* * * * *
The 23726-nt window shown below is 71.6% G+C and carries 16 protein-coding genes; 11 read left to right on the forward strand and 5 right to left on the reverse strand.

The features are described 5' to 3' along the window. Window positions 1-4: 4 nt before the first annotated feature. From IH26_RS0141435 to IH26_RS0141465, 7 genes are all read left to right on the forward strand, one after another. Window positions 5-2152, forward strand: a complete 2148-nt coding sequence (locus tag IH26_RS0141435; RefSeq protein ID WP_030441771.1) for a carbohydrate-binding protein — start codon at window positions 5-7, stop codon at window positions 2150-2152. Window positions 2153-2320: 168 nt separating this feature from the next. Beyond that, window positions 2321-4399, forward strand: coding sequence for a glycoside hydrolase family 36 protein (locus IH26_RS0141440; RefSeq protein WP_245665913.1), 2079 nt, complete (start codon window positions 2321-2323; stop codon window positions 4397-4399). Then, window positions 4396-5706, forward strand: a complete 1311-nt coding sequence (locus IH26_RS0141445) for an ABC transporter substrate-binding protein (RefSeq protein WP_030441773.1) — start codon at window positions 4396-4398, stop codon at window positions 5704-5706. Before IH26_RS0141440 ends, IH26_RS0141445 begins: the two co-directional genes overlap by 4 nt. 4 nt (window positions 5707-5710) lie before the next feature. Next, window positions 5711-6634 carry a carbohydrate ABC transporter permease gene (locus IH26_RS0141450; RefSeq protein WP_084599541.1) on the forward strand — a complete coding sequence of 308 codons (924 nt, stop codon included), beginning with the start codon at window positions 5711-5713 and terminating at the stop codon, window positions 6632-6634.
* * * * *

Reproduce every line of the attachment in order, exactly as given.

The 23726-nt window shown below is 71.6% G+C and carries 16 protein-coding genes; 11 read left to right on the forward strand and 5 right to left on the reverse strand.

The features are described 5' to 3' along the window. Window positions 1-4: 4 nt before the first annotated feature. From IH26_RS0141435 to IH26_RS0141465, 7 genes are all read left to right on the forward strand, one after another. Window positions 5-2152, forward strand: a complete 2148-nt coding sequence (locus tag IH26_RS0141435; RefSeq protein ID WP_030441771.1) for a carbohydrate-binding protein — start codon at window positions 5-7, stop codon at window positions 2150-2152. Window positions 2153-2320: 168 nt separating this feature from the next. Beyond that, window positions 2321-4399, forward strand: coding sequence for a glycoside hydrolase family 36 protein (locus IH26_RS0141440; RefSeq protein WP_245665913.1), 2079 nt, complete (start codon window positions 2321-2323; stop codon window positions 4397-4399). Then, window positions 4396-5706, forward strand: a complete 1311-nt coding sequence (locus IH26_RS0141445) for an ABC transporter substrate-binding protein (RefSeq protein WP_030441773.1) — start codon at window positions 4396-4398, stop codon at window positions 5704-5706. Before IH26_RS0141440 ends, IH26_RS0141445 begins: the two co-directional genes overlap by 4 nt. 4 nt (window positions 5707-5710) lie before the next feature. Next, window positions 5711-6634 carry a carbohydrate ABC transporter permease gene (locus IH26_RS0141450; RefSeq protein WP_084599541.1) on the forward strand — a complete coding sequence of 308 codons (924 nt, stop codon included), beginning with the start codon at window positions 5711-5713 and terminating at the stop codon, window positions 6632-6634.